Madison, WI & The Final ‘Cashew Later’: May 31st – June 4th

Madison, WI is the capital city of my favorite state, my home for four of the best years of my life and a place where the cheese is good and the beer is plenty. I’ve got a ton of love for it, but as we passed the “Welcome to Wisconsin: America’s Dairyland” sign, I felt an intense dread and an urge to turn the ship around. That’s because it was my very last ride into Madtown in my giant peanut, and in four days I could no longer call myself Magadamia Nut (well, at least not in an official capacity).

While I think all 21 of my coworkers and I were feeling this sense of dread and sadness, we dealt with it as any emotionally mature people would, and approached the end with denial, jokes and a lot of drinking. We were all excited to be back together again, and spent our last days cleaning out our vehicles, handing over the keys and hitting all the best spots in Madison. We went out nearly every night and also had a themed bar crawl where teams either had to match or partners got to dress each other. The result was lots of wild outfits including Rosie in full fisherman’s garb and Nick dressed as himself only with nipple holes cut into his shirt (thus, Nippolas was born). All in all, the last few days were no different than any other time we were together, until Transition Sunday finally arrived.

Spotted: Dom as a 12 y.o. girl, EJ and Jackie as 70’s babes, Elise as a tourist and me as myself

The whole point of Transition Sunday is to say goodbye to the old class and welcome in the new one. It started with us surprising all of the new peans and wiens as they got off their planes by greeting them at the airport with a chant – our Peanutter chant is a homemade mash-up including peanut-themed parodies of songs like “Shots.” Afterward, we have a big dinner and ceremony with our bosses where we receive awards, watch an end of year video and give advice to the new class. Later in the evening we have a more informal advice giving session followed by drinks on our hotel’s patio.

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13 of the best nuts you’ll ever meet

I’ve often felt like my job is kind of like a bizarre social experiment – “let’s throw three strangers together in a giant nut and make them live, work and hang out together for a year”-  and Transition Sunday was no different. While my whole class was intermittently crying, hugging and feeling nostalgic, the bright-eyed newbies mingled with us and undoubtedly wondered what the heck they had gotten themselves into. It’s an odd dynamic, and though I felt slightly bitter and wanted to dislike our replacements, they felt like family right away. As the night wore on and the tears started flowing more freely, the newbs slowly began to show themselves out and us washed-up wiens and alumnuts relocated to a hotel room.

FRANKly, this Holiday Inn was NUTS

We crowded onto the room’s beds, fluctuating between crying and laughing at ourselves for crying, and eventually people started to give little speeches about the year. Everyone’s piece was a little different, but they all boiled down to pretty much the same thing. Most of us felt insecure when we started out because we were surrounded by 20 talented and all-around awesome people, and it was easy to feel like you were running with a crowd out of your league. However, everyone ended up feeling like they not only fit in, but had made genuine friendships within the group. Everyone has the people that they’re closest with, but our class definitely did end up feeling like a big family and I think all of us will continue to be in each other’s lives moving forward. I think that’s pretty awesome, and knowing I get to hold onto the best part of the year makes not being a “peanut girl” anymore a whole lot easier.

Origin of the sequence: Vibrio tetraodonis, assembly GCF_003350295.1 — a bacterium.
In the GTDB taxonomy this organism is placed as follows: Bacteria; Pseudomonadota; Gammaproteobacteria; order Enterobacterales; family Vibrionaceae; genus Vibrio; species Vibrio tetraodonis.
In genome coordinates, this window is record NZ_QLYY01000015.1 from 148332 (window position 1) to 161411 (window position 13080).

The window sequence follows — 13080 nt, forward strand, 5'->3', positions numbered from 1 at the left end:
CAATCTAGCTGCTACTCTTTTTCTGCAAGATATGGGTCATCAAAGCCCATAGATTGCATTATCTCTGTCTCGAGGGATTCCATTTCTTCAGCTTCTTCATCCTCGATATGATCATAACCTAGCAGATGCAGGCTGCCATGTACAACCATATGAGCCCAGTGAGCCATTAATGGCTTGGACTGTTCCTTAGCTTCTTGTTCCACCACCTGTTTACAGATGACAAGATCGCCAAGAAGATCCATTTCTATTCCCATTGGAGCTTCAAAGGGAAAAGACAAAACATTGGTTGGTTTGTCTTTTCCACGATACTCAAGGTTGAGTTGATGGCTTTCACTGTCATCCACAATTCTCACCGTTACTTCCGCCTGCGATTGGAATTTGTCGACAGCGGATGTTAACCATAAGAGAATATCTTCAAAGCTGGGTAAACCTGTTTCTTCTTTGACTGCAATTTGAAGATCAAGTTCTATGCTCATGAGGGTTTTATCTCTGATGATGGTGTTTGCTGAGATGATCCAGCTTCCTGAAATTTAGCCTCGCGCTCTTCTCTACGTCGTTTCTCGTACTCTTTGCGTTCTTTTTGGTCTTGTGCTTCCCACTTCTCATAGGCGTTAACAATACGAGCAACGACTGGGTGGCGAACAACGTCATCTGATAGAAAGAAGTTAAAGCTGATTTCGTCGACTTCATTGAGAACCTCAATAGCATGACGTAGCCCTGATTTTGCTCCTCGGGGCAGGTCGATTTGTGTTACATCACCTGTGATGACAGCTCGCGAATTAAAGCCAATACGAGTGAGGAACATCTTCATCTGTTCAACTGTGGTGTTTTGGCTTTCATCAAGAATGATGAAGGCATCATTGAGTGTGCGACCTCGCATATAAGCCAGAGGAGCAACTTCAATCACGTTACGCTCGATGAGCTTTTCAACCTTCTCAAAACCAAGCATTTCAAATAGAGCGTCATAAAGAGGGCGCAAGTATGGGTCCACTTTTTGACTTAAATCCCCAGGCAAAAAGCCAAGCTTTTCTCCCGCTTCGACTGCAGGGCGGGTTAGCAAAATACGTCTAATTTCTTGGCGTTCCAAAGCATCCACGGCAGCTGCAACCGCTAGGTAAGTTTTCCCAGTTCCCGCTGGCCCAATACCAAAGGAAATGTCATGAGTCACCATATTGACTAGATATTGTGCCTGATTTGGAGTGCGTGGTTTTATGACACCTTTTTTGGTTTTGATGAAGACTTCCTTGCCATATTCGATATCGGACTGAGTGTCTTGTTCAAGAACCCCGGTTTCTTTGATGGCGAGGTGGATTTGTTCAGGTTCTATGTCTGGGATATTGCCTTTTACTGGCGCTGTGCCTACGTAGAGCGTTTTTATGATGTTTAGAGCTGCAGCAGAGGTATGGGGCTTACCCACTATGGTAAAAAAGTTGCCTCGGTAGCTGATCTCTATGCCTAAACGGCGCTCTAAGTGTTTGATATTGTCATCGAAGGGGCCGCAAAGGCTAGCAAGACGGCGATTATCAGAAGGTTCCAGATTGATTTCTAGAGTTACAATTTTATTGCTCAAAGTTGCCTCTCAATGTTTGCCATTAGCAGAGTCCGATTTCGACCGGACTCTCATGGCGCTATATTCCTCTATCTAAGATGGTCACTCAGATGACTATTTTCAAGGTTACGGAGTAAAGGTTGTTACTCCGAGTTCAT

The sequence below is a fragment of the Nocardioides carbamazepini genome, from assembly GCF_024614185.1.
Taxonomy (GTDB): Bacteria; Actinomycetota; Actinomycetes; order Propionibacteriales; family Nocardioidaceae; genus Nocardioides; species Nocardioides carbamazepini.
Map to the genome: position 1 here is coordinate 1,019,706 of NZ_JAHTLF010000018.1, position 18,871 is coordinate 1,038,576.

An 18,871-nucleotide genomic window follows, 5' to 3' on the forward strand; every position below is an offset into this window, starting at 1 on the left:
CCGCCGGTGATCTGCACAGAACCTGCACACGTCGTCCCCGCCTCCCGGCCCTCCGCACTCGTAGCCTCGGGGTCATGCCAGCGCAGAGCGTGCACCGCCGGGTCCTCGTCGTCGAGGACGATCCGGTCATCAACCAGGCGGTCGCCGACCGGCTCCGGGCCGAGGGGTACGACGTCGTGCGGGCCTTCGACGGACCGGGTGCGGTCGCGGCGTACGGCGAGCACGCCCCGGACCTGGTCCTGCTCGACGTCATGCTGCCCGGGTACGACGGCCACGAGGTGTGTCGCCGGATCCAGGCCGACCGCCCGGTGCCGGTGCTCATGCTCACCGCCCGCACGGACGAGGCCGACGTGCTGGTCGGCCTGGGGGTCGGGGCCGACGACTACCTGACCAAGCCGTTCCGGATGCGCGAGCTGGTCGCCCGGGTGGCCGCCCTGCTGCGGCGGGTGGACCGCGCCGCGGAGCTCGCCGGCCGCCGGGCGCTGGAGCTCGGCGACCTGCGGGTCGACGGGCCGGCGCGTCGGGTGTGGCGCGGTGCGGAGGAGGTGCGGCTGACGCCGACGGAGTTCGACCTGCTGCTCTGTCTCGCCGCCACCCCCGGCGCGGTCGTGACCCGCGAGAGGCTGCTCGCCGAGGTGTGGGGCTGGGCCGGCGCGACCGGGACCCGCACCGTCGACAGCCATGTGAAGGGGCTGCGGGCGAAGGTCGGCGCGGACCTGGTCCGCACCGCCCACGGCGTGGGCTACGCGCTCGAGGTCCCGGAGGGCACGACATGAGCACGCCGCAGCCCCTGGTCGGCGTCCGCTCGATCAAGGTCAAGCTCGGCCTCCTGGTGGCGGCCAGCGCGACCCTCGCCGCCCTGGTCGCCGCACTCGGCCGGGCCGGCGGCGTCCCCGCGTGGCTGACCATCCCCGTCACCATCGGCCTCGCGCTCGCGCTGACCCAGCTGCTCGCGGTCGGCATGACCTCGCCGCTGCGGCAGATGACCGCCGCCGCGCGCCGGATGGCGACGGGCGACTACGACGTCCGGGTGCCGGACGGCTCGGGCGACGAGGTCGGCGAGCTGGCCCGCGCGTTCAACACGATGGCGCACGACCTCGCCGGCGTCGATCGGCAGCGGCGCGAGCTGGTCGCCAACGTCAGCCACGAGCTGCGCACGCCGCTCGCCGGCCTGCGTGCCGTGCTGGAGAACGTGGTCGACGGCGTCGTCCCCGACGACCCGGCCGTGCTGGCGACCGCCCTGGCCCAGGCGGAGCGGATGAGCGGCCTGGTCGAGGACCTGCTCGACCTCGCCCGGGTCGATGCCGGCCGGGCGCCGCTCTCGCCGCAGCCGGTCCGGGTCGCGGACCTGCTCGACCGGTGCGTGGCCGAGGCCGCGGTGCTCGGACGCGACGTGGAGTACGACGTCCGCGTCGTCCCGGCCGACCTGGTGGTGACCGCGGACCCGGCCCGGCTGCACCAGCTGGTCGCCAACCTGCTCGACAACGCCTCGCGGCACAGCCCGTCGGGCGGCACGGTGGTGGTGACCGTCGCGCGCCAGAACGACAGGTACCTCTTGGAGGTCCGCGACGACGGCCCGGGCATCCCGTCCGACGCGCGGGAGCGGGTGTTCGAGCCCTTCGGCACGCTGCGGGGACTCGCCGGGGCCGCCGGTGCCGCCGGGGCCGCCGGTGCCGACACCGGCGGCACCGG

With the end of Transition Sunday and some of my hardest goodbyes to date came the end of what was my life for the past year. Over the last 365 days spent cruising the salty streets of America in my trusty nuts – Shelly and Ro-Shell – I hit a total of 2 countries, 22 states and 45 cities (although that’s only counting cities we stayed in and not the hundreds of smaller towns we worked in). I helped Planters gain over 12 million media impressions, appeared on camera over 20 times and majestically dabbed as Mr. Peanut through streets lined with thousands of parade goers. But the most meaningful parts of the year are harder to quantify: the personal ‘firsts’ I completed, the ice cream cones I consumed, the increase in dope photos/videos I had to share on Instagram and Snapchat and, most importantly, the people I met.

Squad the shell up!! 

Nearly every day this past year, I would tell my partners that I felt like the Grinch because I had just met or talked with someone that made me feel like my heart was growing again. I have a whole bunch of awesome, life-long friends from my pre-nut days, but what amazed me this year was how open and welcoming people were to me right off the bat and how quickly I was able to form friendships with complete strangers. On top of that, this year taught me that it is totally acceptable to start a conversation with anyone at any time, and I’ve made so many more great connections with people since learning that. I truly could go on and on about all of the amazing people I met (and probably could even write a whole blog post about each one of them) but I will leave it at this: the people I met and interacted with were what made this the amazing year that it was, and miraculously my grinch heart was able to grow enough to make room for each and every one of them.